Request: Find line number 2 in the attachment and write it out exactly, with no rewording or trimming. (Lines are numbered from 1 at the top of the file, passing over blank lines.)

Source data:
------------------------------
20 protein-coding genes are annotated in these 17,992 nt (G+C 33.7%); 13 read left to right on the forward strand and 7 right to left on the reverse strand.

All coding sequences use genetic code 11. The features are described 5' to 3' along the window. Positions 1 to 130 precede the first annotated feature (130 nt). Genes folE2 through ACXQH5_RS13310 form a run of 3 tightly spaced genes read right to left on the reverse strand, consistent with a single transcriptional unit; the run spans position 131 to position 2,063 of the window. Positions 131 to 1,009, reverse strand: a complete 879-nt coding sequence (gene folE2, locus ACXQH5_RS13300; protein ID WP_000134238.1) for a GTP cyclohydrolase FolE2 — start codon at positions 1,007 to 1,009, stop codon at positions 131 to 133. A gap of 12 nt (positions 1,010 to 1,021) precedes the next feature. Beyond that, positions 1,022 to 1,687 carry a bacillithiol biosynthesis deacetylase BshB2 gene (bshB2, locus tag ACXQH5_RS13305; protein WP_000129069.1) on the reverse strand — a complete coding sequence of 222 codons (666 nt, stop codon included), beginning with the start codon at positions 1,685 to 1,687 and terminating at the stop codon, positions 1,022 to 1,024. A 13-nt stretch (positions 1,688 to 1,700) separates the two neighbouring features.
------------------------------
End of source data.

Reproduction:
All coding sequences use genetic code 11. The features are described 5' to 3' along the window. Positions 1 to 130 precede the first annotated feature (130 nt). Genes folE2 through ACXQH5_RS13310 form a run of 3 tightly spaced genes read right to left on the reverse strand, consistent with a single transcriptional unit; the run spans position 131 to position 2,063 of the window. Positions 131 to 1,009, reverse strand: a complete 879-nt coding sequence (gene folE2, locus ACXQH5_RS13300; protein ID WP_000134238.1) for a GTP cyclohydrolase FolE2 — start codon at positions 1,007 to 1,009, stop codon at positions 131 to 133. A gap of 12 nt (positions 1,010 to 1,021) precedes the next feature. Beyond that, positions 1,022 to 1,687 carry a bacillithiol biosynthesis deacetylase BshB2 gene (bshB2, locus tag ACXQH5_RS13305; protein WP_000129069.1) on the reverse strand — a complete coding sequence of 222 codons (666 nt, stop codon included), beginning with the start codon at positions 1,685 to 1,687 and terminating at the stop codon, positions 1,022 to 1,024. A 13-nt stretch (positions 1,688 to 1,700) separates the two neighbouring features.